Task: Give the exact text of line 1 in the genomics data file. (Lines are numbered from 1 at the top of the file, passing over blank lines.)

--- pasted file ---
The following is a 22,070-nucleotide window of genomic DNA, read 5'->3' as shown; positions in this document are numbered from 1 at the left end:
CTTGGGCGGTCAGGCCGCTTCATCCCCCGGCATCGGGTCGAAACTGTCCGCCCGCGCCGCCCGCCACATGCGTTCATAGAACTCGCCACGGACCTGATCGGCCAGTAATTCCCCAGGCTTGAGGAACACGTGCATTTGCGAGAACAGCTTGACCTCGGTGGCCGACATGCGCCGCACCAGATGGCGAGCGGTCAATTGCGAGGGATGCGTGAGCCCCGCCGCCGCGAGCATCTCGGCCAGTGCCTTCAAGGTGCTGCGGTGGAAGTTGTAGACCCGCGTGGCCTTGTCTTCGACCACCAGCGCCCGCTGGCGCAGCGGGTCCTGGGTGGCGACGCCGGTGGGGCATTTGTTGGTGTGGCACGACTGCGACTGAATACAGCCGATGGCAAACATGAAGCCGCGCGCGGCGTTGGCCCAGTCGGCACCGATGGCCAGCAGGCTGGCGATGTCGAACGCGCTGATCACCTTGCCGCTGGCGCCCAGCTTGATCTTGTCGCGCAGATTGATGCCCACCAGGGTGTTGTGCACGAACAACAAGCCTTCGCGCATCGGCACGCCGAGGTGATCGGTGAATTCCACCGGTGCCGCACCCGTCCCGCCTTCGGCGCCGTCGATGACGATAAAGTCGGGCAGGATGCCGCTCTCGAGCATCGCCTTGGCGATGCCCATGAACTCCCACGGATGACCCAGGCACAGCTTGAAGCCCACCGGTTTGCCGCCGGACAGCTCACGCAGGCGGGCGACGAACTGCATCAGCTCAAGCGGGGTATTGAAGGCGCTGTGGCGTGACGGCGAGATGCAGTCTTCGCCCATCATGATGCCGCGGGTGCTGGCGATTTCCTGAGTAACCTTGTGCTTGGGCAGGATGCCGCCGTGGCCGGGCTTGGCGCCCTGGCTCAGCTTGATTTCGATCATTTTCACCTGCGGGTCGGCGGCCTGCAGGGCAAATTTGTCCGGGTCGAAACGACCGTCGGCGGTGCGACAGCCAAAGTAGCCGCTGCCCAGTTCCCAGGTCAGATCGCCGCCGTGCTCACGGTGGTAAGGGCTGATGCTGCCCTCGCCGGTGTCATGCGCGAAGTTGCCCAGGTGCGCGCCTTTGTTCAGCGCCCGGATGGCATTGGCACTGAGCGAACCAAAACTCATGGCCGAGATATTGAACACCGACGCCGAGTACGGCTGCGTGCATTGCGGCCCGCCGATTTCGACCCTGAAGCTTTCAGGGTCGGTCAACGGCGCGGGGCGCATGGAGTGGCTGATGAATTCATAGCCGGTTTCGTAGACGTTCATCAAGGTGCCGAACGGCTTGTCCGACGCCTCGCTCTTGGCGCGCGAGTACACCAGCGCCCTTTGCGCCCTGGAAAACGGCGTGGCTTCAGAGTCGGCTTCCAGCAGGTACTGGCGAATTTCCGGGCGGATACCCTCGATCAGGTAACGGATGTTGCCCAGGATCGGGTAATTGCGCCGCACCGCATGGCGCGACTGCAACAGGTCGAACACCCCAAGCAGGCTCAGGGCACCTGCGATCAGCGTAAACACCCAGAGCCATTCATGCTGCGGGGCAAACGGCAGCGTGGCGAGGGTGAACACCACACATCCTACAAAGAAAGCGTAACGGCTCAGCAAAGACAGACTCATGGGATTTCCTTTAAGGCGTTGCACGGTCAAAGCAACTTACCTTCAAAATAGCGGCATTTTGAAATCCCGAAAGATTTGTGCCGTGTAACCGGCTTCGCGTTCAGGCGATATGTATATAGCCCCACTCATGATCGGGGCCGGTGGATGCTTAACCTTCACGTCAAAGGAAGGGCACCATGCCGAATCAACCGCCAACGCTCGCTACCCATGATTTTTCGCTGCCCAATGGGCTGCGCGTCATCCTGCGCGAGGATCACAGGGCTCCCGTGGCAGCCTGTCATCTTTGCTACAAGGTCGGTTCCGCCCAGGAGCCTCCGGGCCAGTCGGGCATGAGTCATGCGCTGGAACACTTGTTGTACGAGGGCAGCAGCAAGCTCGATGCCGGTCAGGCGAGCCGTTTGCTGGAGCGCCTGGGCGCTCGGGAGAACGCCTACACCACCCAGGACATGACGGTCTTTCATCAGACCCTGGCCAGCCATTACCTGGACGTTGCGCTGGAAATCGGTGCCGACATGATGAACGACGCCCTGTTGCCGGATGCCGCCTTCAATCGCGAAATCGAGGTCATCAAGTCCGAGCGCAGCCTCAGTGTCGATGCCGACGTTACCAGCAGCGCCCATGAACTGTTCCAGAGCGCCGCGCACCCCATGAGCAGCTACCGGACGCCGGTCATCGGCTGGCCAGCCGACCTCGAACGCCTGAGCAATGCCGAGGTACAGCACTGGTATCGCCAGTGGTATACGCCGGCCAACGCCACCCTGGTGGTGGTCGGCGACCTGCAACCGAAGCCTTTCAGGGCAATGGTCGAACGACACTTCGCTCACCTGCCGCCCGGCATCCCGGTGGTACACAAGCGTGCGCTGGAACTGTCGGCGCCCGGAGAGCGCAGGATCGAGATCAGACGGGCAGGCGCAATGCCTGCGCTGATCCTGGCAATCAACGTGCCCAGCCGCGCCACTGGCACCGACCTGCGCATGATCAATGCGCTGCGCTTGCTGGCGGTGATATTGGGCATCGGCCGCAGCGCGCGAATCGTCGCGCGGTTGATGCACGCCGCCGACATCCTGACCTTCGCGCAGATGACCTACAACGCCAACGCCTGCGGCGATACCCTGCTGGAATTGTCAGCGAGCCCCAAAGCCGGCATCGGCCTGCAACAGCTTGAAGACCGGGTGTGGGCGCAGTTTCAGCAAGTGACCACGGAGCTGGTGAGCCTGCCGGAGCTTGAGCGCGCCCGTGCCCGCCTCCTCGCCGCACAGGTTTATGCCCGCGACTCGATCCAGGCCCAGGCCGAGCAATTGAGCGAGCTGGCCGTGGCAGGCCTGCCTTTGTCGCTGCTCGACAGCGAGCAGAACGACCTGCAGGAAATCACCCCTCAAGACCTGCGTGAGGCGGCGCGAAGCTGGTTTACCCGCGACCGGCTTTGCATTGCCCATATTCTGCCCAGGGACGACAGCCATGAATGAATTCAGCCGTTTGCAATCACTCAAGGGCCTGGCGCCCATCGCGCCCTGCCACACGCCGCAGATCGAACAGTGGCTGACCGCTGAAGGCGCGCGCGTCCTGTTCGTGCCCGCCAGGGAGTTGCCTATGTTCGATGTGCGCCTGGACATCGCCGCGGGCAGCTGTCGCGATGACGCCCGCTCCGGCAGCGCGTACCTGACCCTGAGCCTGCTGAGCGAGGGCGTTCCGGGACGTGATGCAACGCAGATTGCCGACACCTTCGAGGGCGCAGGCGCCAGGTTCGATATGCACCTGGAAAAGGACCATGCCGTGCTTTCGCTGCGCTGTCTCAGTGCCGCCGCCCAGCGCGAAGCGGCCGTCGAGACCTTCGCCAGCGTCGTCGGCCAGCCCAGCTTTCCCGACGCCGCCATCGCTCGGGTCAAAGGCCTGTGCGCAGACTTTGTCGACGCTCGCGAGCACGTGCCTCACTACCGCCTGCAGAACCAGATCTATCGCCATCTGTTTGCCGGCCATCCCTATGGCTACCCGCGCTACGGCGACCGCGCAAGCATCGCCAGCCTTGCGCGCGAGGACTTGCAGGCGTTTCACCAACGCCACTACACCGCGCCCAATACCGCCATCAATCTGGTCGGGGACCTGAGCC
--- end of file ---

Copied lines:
The following is a 22,070-nucleotide window of genomic DNA, read 5'->3' as shown; positions in this document are numbered from 1 at the left end: